Your Dog is a Lap Shark

If you try to get rid of fear and anger without knowing their meaning, they will grow stronger and return.

- Deepak Chopra
Dog sitting on lap

Many years (decades?) ago, I was speaking with a friend who happens to be a vet, and she gave me one of my favorite phrases of all time: Lap Shark.


Lap Shark: (n) a smallish dog who spends most of their time on their owner's lap, defending owner vigilantly from all threats, including other dogs, small children, the mailman, the wind, the tv, etc.

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Best. Phrase. Ever.


I'd have to say that about 25-40% of the dogs I work with have some type of aggression issue, with the lap sharks making up more than half of those numbers. Lap sharks aren't typically someone's dog as their co-dependent boyfriend/girlfriend. Their entire life and existence revolves around said owner.


I actually tend to think of the Lap Shark behavior as more of a resource guarding issue. A resource can be more than just food (although that's usually how it presents itself). It can be an object such as a bed, a sofa, or anything else that the dog has claimed as theirs, and they will defend it come hell or high water. A Lap Shark is just a small dog who has decided that their owner needs protecting at all costs.


What makes a Lap Shark different than other forms of aggression? Their size. A larger dog, say over 15lbs, starts to become a major problem, as a bite from them can be serious. Smaller dogs are dismissed as not as serious a threat because of their size. They are more easily managed, and typically spend a lot of their time in Air Jail.


Air Jail: (n) a place where small dogs end up when they are giving unsavory behaviors.

It is the antithesis of Piloting your dog. Piloting involves answering a dog's questions. Air Jail is simply picking up a dog and holding them in the air, and presumably out of trouble.


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The problem with Air Jail is that the there is no answer given to the dog's question: is this person/dog/tv a threat? Rather than communicating, you are manhandling. Just because you can pick up your dog in these situations doesn't mean you should.


Even better (or worse)...."Just let him smell you and then he'll be okay". Stop treating your dog like the gatekeeper in the house.


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Either you are protecting him and keeping him safe, or he's protecting you. You are literally telling your dog to let you know if he thinks the person is a threat. That's the exact opposite of Piloting. And if that person accidentally moves wrong, they get bit.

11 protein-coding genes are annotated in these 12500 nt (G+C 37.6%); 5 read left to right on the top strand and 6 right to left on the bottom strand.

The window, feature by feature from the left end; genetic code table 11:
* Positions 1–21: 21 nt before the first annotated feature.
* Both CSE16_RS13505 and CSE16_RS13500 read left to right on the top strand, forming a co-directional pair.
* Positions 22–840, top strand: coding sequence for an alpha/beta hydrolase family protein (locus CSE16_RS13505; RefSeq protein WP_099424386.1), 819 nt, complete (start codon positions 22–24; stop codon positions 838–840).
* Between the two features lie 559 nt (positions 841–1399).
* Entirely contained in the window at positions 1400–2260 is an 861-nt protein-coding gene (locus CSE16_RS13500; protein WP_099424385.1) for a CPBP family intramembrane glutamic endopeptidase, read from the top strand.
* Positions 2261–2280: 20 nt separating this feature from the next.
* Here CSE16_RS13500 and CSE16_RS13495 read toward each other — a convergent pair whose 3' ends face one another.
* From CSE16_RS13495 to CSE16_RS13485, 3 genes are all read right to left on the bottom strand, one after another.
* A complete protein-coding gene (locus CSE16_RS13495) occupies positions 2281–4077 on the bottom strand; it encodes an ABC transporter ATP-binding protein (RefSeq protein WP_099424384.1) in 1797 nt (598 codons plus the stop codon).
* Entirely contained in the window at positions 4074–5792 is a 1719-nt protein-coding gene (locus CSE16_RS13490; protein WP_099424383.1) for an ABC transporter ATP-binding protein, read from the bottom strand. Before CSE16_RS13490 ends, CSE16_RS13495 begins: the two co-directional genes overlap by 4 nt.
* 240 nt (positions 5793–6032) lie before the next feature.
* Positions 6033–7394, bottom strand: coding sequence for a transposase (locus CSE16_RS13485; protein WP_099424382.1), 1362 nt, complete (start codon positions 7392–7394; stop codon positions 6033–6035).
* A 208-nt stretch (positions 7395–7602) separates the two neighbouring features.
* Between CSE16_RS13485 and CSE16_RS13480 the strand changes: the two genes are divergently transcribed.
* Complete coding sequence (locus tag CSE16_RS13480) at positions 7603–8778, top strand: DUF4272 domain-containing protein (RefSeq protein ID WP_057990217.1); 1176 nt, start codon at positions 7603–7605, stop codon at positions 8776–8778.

So how do you deal with a Lap Shark? The same way you'd deal with any dog who has some questions. By communicating, not manhandling. So let's start by troubleshooting what's happening.


You're Giving the Wrong Message


When a dog, or a human for that matter, is protecting something, whatever they are protecting is behind them. Whatever they are engaged with is directly in front of them. This is the same body language I describe so often whenever I mention Piloting body language (check out this link for a great video utilizing the body language while answering the door).


Now I want you to think about how you are placing your dog when you put them in "Air Jail". Your dog is close to your chest, typically with their body and face jutting out towards the threat (perhaps your kid's 4 year old friend). You have literally positioned your dog to protect you, so what do you expect them to do? Further, they are pushing their fight response hard core because they're trapped in the air, immobile. The only part that isn't being restrained is their business end: their head, neck and most important, their teeth.


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You aren't soothing your dog, and you definitely don't have your dog under control. What you have is a situation you are making worse, and turning into potentially a bite situation. When your dog gives you his "special smile", he's giving you a warning. He WILL bite.


Your dog needs to stay on the floor. But before you just chuck the snarling mess of mutt onto the floor and pray things to go Cujo real quick-like, let's review the mantra of Piloting your dog:


1) Control Yourself. Stop it with the childish shrieking. You are only adding to the stress. And no, you aren't helping by telling your little Chupacabra that "everything's okay... calm down". That's the lazy way to do things. You know very well it doesn't work, so stop it. Further, everything is not okay: your dog is overstimulated and overwhelmed. The best thing to do is to be silent and put on your Piloting uniform (see here for your wardrobe).